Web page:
Since last November, Baltimore MayorStephanie Rawlings-Blakehas been trying to raise $11 million in new revenue for her Better Schools Initiative by continuing the city's existing bottle tax, increasing that tax by 150 percent, and contributing 10 percent of the projected revenue from the proposed downtown casino. In an editorial this week, the Baltimore Sun intimates that the City Council should accept this proposal, since "no viable alternative has emerged." I beg to differ.
One viable alternative, proposed months ago, would be to use a substantially larger percentage of the projected casino revenue. With an annual projection of $19 million, the mayor could simply allocate 58 percent of the casino revenue to school construction, fund her Better Schools Initiative fully, and still retain almost half of the revenue for its other use: her pending Targeted Homeowners Tax Credit. However, this alternative would force the mayor to choose between ensuring that the buildings in which our children are educated are habitable and staying on track with her promise to lower property taxes for homeowners by 9 percent over eight years. As such, an even more attractive alternative might be considered: adding a billboard tax into the revenue mix.
Currently before the City Council is a bill that would generate a minimum of $1.5 million in new revenue by charging a small annual tax on the square footage of each billboard. About 90 percent of the 1,500 billboards in Baltimore City are owned by Clear Channel Outdoor, a multibillion-dollar conglomerate headquartered in Arizona, with operations in six of the seven continents. According to its website, CCO reported global revenues of $651 million in the first quarter of 2012; revenues in the Americas alone rose $10 million, or 4 percent. Interestingly, CCO has managed 4 percent revenue growth for two straight years, despite "lingering economic challenges" and a "sluggish global economy" — which, by the way, were some of the reasons for asking the council not to pass this billboard tax two years ago.
Meanwhile, many have advocated increasing the bottle tax, saying that 5 cents a container isn't a big deal, and they're willing to sacrifice for something as important as school construction. My response is that there are going to be times when we will have no real choice but to ask all of our citizens to chip in a little more to address a pressing issue. In this case though, we can solve this problem without unnecessarily digging any deeper into the pockets of city residents, many of whom are still struggling from the "lingering economic challenges" of a "sluggish global economy."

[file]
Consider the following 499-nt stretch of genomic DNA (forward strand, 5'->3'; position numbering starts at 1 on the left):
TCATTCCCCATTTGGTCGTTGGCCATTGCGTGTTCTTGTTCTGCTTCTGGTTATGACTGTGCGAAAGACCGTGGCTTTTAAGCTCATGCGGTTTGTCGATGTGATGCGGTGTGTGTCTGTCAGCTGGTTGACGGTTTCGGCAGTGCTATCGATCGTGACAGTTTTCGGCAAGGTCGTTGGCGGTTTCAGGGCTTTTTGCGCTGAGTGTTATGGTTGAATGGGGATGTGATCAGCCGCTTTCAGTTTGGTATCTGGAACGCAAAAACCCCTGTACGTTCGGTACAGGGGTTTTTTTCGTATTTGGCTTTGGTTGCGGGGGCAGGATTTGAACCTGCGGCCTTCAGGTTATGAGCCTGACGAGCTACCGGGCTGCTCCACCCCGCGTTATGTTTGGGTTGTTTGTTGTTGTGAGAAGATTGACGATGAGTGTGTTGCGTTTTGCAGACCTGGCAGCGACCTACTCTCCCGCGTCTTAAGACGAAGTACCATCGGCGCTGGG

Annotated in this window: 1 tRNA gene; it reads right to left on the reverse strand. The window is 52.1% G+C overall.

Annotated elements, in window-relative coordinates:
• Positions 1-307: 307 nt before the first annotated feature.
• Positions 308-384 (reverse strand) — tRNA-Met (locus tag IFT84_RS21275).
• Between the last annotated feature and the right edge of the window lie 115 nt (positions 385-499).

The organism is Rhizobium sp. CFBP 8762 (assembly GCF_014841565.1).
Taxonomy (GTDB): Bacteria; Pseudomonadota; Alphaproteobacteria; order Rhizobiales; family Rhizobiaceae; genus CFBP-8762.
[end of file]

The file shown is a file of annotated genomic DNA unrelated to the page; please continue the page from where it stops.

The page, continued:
A billboard tax can be passed on to Clear Channel's customers, which include national advertisers for whom this will be just another minor cost of doing business — one that they already pay in other major media markets, such as Philadelphia. Casino revenue comes from people who choose to gamble, by way of casino owners for whom the city's share is also part of doing business.
So, let's look at this "viable" compromise package to fund the mayor's school construction plan. We already have a 2-cent bottle tax, which provided $4.7 million in 11 months, according to the city's Department of Finance; keeping the bottle tax at its current rate would generate about $5 million a year. Add in a billboard tax, and we've got $6.5 million. Raise the contribution of casino revenue from 10 percent to 25 percent, and you've got more than $11 million in new revenue to fully fund the mayor's Better Schools Initiative. By the time the mayor needs that additional $2.6 million in casino revenue for her phased-in tax credit, it's likely that the state will have legalized table games, which would increase the city's share of gambling revenue by twice that number, maybe more.
Some will say that casino revenue isn't reliable because the casino in Baltimore hasn't been built yet; however, that didn't stop the administration from making casino revenue the centerpiece of the mayor's Targeted Homeowners Tax Credit when urging its passage by the City Council earlier this spring. More importantly, since none of these revenue sources would go into effect until fiscal 2014 anyway, we have another year to revisit the issue if future circumstances reduce this alternative's viability. But if we really need new revenue right now — as the administration insists — shouldn't we raise it from billboards and casinos first, before imposing a higher tax on ourselves?
Bill Henry represents North Baltimore's 4th District on the Baltimore City Council. His e-mail is email@example.com.Copyright © 2015, The Baltimore Sun